Tales from the Trail

Washington Extra – jumpSTART

There are 11 days to Christmas, time for Congress to do the end-of-session roll in which proposals that grew cobwebs for months and months are now heading through the chambers at breakneck speed.

Tax cuts are closing in on the finish line — House Majority Leader Steny Hoyer signaled that resistance was waning among Democrats when he said there were “compelling reasons” to back the measure.

USA/Senate Majority Leader Harry Reid today is holding out the possibility that the START treaty will be ratified before lawmakers wrap up the lame duck session. Debate could start as early as Wednesday, and Reid says he’s got the votes.

Asked if he had 67 votes to ratify START and if he was committed to having the vote before this Congress ends, Reid said: “The answer is yes on both.”

When confronted with START, a top Republican says STOP until the bill to fund the government is done.

Obama 2.0 still a work in progress

USA-ELECTIONS/OBAMAA reboot of President Barack Obama’s White House, dubbed “Obama 2.0″ in a New York Times magazine article, is still showing the hourglass.

Many decisions about staff changes and other key issues are still far from resolved, but behind-the-scenes conversations continue.

Obama, who leaves for a 10-day Asia tour on Friday, will squeeze in time between summits and other events to huddle with aides over these issues.

Will Obama pick a CEO to replace Summers?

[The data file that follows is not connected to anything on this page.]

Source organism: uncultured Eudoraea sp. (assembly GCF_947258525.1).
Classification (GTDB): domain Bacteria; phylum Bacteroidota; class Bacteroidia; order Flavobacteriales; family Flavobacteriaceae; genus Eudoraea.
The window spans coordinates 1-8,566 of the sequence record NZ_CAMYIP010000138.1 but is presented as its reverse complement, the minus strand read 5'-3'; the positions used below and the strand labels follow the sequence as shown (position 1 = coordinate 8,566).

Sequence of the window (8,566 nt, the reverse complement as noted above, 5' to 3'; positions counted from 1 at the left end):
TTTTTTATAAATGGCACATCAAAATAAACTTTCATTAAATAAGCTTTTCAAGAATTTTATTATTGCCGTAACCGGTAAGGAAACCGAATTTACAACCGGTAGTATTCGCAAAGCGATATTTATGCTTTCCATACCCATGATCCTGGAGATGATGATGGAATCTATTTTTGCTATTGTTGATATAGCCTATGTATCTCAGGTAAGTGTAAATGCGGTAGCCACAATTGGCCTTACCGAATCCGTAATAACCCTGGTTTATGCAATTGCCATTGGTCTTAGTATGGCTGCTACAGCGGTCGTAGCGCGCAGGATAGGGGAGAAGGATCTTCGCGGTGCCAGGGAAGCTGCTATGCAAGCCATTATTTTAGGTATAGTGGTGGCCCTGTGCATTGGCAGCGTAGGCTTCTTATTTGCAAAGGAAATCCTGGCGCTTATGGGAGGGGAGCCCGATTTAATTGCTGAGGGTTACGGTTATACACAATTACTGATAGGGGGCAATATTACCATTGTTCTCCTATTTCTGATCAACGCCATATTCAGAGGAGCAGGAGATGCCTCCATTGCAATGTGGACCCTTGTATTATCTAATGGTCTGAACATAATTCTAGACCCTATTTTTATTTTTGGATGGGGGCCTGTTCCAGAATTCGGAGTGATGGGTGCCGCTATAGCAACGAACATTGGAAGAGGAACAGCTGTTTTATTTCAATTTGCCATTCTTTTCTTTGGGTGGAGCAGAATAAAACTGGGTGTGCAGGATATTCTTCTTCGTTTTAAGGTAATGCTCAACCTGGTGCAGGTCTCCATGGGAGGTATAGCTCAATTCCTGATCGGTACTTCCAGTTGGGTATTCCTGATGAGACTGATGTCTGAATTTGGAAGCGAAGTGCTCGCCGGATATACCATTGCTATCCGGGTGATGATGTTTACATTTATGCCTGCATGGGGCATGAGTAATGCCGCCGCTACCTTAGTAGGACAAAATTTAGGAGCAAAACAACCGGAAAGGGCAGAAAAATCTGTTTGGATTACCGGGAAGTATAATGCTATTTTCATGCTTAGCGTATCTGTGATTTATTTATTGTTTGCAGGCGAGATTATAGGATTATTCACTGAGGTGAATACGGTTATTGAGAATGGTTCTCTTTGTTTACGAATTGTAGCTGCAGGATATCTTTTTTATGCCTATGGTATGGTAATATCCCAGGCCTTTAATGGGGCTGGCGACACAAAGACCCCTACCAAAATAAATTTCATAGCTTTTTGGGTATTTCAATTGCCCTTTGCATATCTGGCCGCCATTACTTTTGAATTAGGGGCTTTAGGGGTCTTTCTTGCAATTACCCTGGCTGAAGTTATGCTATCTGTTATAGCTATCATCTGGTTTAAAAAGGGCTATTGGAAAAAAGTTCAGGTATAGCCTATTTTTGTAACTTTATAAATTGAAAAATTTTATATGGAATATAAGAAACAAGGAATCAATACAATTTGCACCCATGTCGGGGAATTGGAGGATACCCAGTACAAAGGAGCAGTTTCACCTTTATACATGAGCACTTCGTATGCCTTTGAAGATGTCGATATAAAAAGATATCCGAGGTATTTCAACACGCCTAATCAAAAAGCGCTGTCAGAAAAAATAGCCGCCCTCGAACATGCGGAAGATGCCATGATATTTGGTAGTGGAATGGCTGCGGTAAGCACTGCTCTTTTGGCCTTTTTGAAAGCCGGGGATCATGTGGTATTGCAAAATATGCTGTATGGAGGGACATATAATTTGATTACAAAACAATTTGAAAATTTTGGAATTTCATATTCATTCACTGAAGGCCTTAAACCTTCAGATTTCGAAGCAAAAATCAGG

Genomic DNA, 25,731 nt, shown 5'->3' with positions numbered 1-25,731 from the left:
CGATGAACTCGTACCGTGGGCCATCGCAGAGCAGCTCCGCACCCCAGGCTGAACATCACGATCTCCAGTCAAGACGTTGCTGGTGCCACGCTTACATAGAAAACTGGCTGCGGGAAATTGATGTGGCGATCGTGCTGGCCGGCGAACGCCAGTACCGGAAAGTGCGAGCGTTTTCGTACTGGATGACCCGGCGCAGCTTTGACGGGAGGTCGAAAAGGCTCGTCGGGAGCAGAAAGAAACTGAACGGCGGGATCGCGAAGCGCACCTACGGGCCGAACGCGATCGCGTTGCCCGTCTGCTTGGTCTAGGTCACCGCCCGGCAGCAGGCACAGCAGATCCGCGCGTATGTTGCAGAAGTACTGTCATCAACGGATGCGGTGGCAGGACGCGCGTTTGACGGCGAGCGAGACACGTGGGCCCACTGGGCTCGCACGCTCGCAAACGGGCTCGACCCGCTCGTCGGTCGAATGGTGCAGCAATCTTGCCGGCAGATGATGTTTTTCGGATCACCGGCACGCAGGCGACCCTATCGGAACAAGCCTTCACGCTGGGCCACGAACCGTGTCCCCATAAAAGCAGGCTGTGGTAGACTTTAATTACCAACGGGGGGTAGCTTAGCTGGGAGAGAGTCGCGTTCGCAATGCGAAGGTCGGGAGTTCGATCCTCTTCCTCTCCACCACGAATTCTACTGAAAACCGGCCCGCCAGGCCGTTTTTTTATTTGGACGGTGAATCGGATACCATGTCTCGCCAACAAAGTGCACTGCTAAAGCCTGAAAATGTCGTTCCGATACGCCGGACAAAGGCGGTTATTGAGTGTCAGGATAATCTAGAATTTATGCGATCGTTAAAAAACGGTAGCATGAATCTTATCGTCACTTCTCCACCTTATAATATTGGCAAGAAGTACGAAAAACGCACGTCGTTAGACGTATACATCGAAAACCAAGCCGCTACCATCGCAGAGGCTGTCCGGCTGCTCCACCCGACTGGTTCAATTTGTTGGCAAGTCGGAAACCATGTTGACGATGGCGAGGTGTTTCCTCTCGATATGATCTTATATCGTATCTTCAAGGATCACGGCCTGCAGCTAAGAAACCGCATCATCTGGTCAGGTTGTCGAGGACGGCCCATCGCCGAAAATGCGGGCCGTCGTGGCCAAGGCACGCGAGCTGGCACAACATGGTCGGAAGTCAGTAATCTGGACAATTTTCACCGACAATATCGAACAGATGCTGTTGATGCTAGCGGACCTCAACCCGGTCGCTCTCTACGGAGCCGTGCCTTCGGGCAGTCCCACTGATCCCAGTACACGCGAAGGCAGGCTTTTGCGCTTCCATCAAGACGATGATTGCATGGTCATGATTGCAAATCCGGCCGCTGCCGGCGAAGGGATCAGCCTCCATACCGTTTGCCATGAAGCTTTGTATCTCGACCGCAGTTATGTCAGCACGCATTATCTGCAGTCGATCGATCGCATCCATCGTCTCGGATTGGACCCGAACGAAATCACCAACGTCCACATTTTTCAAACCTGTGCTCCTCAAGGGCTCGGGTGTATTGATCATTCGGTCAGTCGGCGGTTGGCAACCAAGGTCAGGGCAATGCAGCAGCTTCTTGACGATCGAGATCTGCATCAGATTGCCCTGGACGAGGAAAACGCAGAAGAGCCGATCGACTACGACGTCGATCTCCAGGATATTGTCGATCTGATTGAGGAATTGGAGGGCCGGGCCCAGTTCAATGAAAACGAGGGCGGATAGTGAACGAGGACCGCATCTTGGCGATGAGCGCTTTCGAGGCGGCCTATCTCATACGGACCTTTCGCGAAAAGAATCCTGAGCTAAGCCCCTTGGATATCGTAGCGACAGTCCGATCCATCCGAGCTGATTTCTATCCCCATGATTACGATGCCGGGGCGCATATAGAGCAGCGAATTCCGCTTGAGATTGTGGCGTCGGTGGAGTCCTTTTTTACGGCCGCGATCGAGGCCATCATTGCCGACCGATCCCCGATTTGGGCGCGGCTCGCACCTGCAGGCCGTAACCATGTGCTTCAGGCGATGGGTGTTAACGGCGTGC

Who could possibly replace Larry Summers as director of the White House National Economic Council?

The former Treasury secretary and former Harvard University president offered his own thoughts on that very question at a National Journal forum on the workplace.

It was a valedictory appearance of sorts for Summers. National Journal’s Ronald Brownstein, a longtime political writer, saved the best question for last – Did Summers agree with the view gaining traction in Washington that Obama should name a businessperson to take over his job as director of the NEC when Summers leaves to return to his teaching job at Harvard?

Washington Extra – Painful choices

When it comes to framing economic policy, it looks increasingly as though Republicans are winning the debate. Not only have they made “stimulus” almost a dirty word but there seems to be a growing feeling that deficit-financed spending is not a great way to pull the economy out of a recession.jobless Forget the conclusions of the bipartisan Congressional Budget Office about how the bailouts and stimulus of 2008 and 2009 saved millions of jobs. Forget the global consensus around the need for coordinated stimulus after the financial crisis. The American public is simply not convinced.

The Reuters/Ipsos poll released today found 57 percent of Americans believe that, when economic times are tough, cutting the deficit is a better way to create jobs than deficit-financed stimulus.